Study of Hoarded Dogs

This is a special section for dogs needing new homes and for inspiring stories of dogs that have found their furever home through Dogster or through the love and energy of rescuers. This is also the place to discuss shelters, rescue organizations, rescue strategies, issues, solutions, etc. and how we can all help in this critical endeavor. Remember that we are all here for the love of dog! If you are posting about a dog that needs a new home, please put your location in the topic of your thread so those close by can find you! Make sure to check out Dogster's dog adoption center!


Member Since
Barked: Tue Oct 9, '12 8:39am PST 
Best Friends Animal Society and the University of Pennsylvania School of Veterinary Medicine are conducting a large scale study of hoarded dogs. The study looks at the psychological and behavioral characteristics of dogs removed from a hoarding situation, which is a living environment where a person or persons accumulate animals in numbers that exceed the person’s abilities to provide for the basic needs of the animals, resulting in animal suffering.The study is very similar to the one in which we looked at dogs from puppy mills (see it here: http://www.journals.elsevierhealth.com/periodicals/applan/article/S0 168-1591(11)00300-5/abstract).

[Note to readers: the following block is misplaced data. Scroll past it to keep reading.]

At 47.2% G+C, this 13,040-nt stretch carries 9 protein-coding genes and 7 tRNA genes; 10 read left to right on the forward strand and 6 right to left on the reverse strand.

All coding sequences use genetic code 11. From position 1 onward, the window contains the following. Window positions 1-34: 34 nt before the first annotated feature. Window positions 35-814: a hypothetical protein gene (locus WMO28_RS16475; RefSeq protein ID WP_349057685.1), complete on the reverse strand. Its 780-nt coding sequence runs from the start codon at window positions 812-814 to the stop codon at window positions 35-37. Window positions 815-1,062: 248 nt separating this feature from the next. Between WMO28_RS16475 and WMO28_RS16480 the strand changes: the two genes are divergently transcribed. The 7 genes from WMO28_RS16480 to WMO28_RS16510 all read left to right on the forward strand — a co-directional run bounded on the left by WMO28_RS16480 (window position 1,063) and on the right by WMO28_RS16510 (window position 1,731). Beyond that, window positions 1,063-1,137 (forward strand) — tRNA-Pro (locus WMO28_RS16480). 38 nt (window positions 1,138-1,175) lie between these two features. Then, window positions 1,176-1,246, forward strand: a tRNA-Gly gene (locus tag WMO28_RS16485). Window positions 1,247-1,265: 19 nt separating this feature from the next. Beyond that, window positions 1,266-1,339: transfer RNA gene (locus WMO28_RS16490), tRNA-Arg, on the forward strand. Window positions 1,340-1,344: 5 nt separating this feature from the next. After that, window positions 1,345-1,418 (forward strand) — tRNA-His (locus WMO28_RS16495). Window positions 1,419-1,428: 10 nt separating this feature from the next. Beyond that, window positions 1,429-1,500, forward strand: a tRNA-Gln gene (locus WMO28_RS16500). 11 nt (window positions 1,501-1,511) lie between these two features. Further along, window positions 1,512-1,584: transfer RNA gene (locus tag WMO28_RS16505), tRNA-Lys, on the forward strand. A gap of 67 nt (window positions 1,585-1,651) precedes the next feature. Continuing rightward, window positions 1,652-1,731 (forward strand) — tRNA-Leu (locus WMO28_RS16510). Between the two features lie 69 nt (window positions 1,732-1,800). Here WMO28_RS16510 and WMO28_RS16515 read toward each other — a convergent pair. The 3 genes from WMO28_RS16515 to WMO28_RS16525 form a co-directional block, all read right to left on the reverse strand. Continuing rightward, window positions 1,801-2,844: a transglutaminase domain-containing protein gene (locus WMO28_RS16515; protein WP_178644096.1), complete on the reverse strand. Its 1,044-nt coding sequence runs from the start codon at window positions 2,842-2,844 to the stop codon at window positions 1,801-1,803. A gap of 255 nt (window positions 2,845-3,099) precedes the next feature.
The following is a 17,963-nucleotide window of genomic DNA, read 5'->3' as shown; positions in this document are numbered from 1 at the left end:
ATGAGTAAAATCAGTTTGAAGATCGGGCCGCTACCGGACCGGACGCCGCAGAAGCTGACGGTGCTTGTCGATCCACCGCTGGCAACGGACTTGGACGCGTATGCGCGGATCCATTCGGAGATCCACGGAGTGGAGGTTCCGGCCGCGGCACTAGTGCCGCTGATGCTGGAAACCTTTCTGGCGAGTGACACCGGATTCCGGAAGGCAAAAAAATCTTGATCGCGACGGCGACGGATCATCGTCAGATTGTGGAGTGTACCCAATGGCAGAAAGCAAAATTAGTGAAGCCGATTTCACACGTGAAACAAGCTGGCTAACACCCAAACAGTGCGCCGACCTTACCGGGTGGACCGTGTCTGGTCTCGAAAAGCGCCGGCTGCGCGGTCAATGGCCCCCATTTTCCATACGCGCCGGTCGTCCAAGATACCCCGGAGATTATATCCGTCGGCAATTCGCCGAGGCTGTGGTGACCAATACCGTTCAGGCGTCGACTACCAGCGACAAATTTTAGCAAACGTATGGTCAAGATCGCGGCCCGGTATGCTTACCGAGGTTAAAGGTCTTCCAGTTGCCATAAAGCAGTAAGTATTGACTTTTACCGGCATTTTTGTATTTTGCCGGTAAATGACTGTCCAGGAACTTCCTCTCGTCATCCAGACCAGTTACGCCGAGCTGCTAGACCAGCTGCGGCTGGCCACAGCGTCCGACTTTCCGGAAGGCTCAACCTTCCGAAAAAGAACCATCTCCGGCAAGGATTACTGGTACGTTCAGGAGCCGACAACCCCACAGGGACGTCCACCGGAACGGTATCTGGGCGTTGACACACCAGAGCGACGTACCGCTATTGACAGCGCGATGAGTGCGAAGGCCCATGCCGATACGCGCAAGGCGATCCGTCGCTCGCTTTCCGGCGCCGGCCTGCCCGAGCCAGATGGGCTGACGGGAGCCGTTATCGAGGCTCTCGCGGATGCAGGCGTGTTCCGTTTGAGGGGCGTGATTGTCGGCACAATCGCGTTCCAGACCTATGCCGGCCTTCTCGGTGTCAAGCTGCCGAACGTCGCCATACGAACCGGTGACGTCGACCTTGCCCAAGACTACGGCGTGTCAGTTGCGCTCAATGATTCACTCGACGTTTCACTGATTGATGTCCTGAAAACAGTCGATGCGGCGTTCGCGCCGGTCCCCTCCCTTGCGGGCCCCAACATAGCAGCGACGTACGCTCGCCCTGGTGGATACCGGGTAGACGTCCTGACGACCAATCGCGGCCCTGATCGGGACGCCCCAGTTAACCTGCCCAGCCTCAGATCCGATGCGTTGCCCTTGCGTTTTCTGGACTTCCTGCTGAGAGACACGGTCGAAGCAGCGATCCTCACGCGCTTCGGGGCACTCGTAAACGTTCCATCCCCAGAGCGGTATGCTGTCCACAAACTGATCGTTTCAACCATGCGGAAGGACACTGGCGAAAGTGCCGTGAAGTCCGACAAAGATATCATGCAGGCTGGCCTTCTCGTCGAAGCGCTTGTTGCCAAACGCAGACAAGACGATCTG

If you are currently caring for a dog that had been removed from a hoarding situation, we would greatly appreciate your participation in the study.Participation involves nothing more than filling out an online questionnaire about your dog’s behavior, which takes approximately 15 minutes. The strictest confidence is guaranteed and your contact information will not be provided to anyone else.
Here is the link to the University of Pennsylvania website where the questionnaire is posted: http://vetapps.vet.upenn.edu/cbarq/bestfriends.The pin number for the study is 9093.
If you have any questions please feel free to email Dr. Frank McMillan at dr.frank@bestfriends.org.

Edited by author Tue Oct 9, '12 9:20am PST